Govt recommits to Child Rights

Marking the 30th anniversary of the Convention on the Rights of Child, which was celebrated on November 20, Prime Minister Dr Lotay Tshering signed the voluntary global pledge, renewing the government’s commitment to the full implementation of the Convention.

The signing of the global pledge expresses the government’s renewed commitment to the wellbeing of children of Bhutan. Bhutan was among the first countries to sign the Convention on June 4, 1990 and ratify it on August 1 the same year. The nation marks its 30th Anniversary of the Convention next year.

Lyonchhen said Bhutan had signed the convention without any reservations then and remains committed to the wellbeing of children.

At the celebration, guests and children lit butter lamps and saw the relaunching of the Child Mandala, the vision the guides the efforts of all duty bearers made towards the wellbeing and happiness of children.

Chief Guest, Education Minister J B Rai said the day celebrates children, the nation’s present, the future and hope. “Bhutan has always place children at the heart of its development process and so it was among the first countries to ratify the Convention in August 1990,” lyonpo said. “The Government remains committed that the children of Bhutan are cared for and nurtured in all stages of their lives.”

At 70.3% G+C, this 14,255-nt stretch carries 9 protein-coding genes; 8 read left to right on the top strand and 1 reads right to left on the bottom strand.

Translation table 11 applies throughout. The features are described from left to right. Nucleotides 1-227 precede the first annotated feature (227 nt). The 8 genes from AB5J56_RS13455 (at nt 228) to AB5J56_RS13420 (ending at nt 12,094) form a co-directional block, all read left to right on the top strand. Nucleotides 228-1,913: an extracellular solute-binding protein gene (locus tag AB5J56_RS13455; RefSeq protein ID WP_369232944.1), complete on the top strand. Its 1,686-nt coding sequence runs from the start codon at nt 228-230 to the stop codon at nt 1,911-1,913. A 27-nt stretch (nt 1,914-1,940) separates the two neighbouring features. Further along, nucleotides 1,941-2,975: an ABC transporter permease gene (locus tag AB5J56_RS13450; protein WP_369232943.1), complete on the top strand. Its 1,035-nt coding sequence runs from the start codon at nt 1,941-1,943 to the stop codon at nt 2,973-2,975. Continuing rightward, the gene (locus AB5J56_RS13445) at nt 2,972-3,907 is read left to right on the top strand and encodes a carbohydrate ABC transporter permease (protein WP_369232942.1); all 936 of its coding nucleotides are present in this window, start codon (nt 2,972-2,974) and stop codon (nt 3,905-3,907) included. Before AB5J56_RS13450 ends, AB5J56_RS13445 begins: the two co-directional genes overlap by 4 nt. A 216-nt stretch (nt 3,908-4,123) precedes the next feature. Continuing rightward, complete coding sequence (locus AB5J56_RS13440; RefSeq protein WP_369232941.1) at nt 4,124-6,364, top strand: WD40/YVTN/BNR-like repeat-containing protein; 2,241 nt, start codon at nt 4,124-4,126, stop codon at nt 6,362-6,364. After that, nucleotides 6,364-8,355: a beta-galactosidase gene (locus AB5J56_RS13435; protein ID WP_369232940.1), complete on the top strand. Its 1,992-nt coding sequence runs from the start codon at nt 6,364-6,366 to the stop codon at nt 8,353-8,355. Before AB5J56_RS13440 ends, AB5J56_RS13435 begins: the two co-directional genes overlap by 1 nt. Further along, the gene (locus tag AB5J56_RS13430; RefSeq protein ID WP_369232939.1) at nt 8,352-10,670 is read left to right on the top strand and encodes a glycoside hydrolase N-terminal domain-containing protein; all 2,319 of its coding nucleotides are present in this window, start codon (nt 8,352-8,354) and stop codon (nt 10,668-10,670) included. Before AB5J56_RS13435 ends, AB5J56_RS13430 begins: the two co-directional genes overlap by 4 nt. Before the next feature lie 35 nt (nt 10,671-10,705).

A documentary, 30 years of Child Rights, the Bhutan story was also screened, encapsulating the changes Bhutan and its partners made to the lives of children since the CRC was signed and ratified.

Immunisation and introduction of vaccines, improvement of sanitation facilities, empowering women through non-formal education, introducing early childhood care and development programmes, development of Bhutan sign language and the enactment of childcare and protection Act are some of the major achievements the country has made.

National Commission for Women and Children’s Director Kunzang Lhamu said

“Recognising that one of the chronic problems in efforts to implement the CRC in an effective manner is the lack of data on the nature and magnitude of the problems children are facing, the government developed the Central Management Information System as an online case management system and a central repository of information on women and children needing care and support,” she said.

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